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The House at Pooh Corner (Winnie-the-Pooh) Paperback – August 1, 1992
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From School Library Journal
Copyright 1998 Reed Business Information, Inc. --This text refers to an out of print or unavailable edition of this title.
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More About the Author
In 1913, Milne married Dorothy de Selincourt (known as Daphne) and moved to a house in London's Chelsea section. When World War I broke out, he enlisted in the Royal Warwickshire Regiment, eventually serving in France. During his training period, he wrote his first play, Wurzel-Flummery, which was produced in London in 1917.
By 1919, having completed one book and several plays, Milne finally achieved financial independence. His play, Mr. Pim Passes By, previously staged in London, was produced by the Theatre Guild in New York City. It was as great a success there as it had been on the London stage. Milne was now well established as a witty and fashionable London playwright. In 1920, Christopher Robin Milne was born, an event that was to change the history of children's literature. In 1923, during a rainy holiday in Wales, Milne began work on a collection of verses for children. The result was When We Were Very Young, published in 1924.
Demand for Milne's whimsical work was overwhelming, and in 1926, he duplicated his earlier success with the publication of Winnie-the-Pooh. The sequel, The House at Pooh Corner, followed in 1927. Now We Are Six, another charming collection of verse, followed one year later. It was through these four books, all illustrated by the wonderfully talented Ernest H. Shepard, that Milne acquired a vast audience outside of the theater. In the years since their initial publication, interest in these books has grown and grown.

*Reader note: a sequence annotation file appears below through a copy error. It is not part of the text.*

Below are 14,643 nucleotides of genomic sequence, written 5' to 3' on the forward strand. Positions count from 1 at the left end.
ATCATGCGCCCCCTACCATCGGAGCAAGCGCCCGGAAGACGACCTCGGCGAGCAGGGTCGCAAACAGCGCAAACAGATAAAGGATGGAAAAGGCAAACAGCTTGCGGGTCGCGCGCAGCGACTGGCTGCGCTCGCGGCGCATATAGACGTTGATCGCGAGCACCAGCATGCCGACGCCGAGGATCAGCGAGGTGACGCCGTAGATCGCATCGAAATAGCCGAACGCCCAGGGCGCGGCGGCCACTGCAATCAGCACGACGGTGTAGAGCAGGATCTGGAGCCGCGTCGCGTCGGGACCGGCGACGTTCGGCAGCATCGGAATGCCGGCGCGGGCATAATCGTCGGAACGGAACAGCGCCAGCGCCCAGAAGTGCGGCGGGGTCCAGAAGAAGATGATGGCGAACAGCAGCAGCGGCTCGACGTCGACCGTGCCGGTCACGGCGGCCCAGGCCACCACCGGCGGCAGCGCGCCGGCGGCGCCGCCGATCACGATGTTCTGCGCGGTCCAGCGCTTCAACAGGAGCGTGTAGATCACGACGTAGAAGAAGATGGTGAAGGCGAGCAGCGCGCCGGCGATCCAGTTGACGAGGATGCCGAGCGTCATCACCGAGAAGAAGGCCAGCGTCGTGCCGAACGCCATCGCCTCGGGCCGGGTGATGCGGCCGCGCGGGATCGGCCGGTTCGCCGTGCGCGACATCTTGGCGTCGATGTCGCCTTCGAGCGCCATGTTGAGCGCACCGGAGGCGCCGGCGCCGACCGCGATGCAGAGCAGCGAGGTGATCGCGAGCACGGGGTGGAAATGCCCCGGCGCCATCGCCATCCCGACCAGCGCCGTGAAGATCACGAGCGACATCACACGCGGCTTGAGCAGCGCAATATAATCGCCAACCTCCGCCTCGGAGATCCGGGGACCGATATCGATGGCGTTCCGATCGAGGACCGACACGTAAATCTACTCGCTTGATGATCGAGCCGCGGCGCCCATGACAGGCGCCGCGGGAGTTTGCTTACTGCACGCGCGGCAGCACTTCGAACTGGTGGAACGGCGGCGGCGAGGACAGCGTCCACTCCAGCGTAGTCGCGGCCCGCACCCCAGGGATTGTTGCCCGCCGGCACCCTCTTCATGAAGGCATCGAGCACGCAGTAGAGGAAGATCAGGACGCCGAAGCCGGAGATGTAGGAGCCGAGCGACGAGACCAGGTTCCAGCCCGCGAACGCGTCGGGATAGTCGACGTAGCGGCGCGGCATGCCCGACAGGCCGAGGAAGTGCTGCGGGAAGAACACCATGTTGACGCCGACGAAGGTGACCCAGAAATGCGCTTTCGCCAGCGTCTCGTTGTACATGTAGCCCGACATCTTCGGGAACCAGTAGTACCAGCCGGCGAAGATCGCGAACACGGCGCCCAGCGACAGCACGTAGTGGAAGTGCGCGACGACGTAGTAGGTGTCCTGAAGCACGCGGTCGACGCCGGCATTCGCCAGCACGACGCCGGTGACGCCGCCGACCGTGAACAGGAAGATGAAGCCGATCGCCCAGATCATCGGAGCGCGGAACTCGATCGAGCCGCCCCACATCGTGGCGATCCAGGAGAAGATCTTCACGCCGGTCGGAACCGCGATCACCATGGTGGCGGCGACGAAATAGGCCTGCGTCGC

Milne continued to be a prolific essayist, novelist, and poet until his death in 1956.
Top Customer Reviews
The book that first came to my mind was "The House at Pooh Corner". It seemed rather silly, but after considerable reflection I decided it was probably the correct answer after all.
The book was read to me by my Dad before I could read, and I still re-visit it occasionally fifty years later. In fact, I wouldn't be adverse to using it's ending as my epitath.
Christopher Robin is not always in the forrest,and we learn that he is going to school in the morning-with or without the Spotted or Herbaceous Backson.As Christopher Robin grows,he gradualy leaves the forest and his friends behind.Yet,we must always remember,as Christopher Robin's father reminds us;"Somewhere,a little boy and his bear will always be playing!"
Most Recent Customer Reviews
I love this book & through the years have given my friends personality types based on the characters in this book! Read morePublished 19 days ago by jsfbookend
And you have to read it with the voices. It's just too much fun.Published 1 month ago by Jake Yeager
This book doesn't fit the description of the book given, a description that fits a book the same ISBN. Read morePublished 1 month ago by Rani D. Vivathanachai
A.A. Milne never disappoints. It should be read to all 3-4 year olds.Published 3 months ago by susan e rockmore
The book is the greatest but it was a little cut on the front. Appart from this, love it.Published 4 months ago by peanuts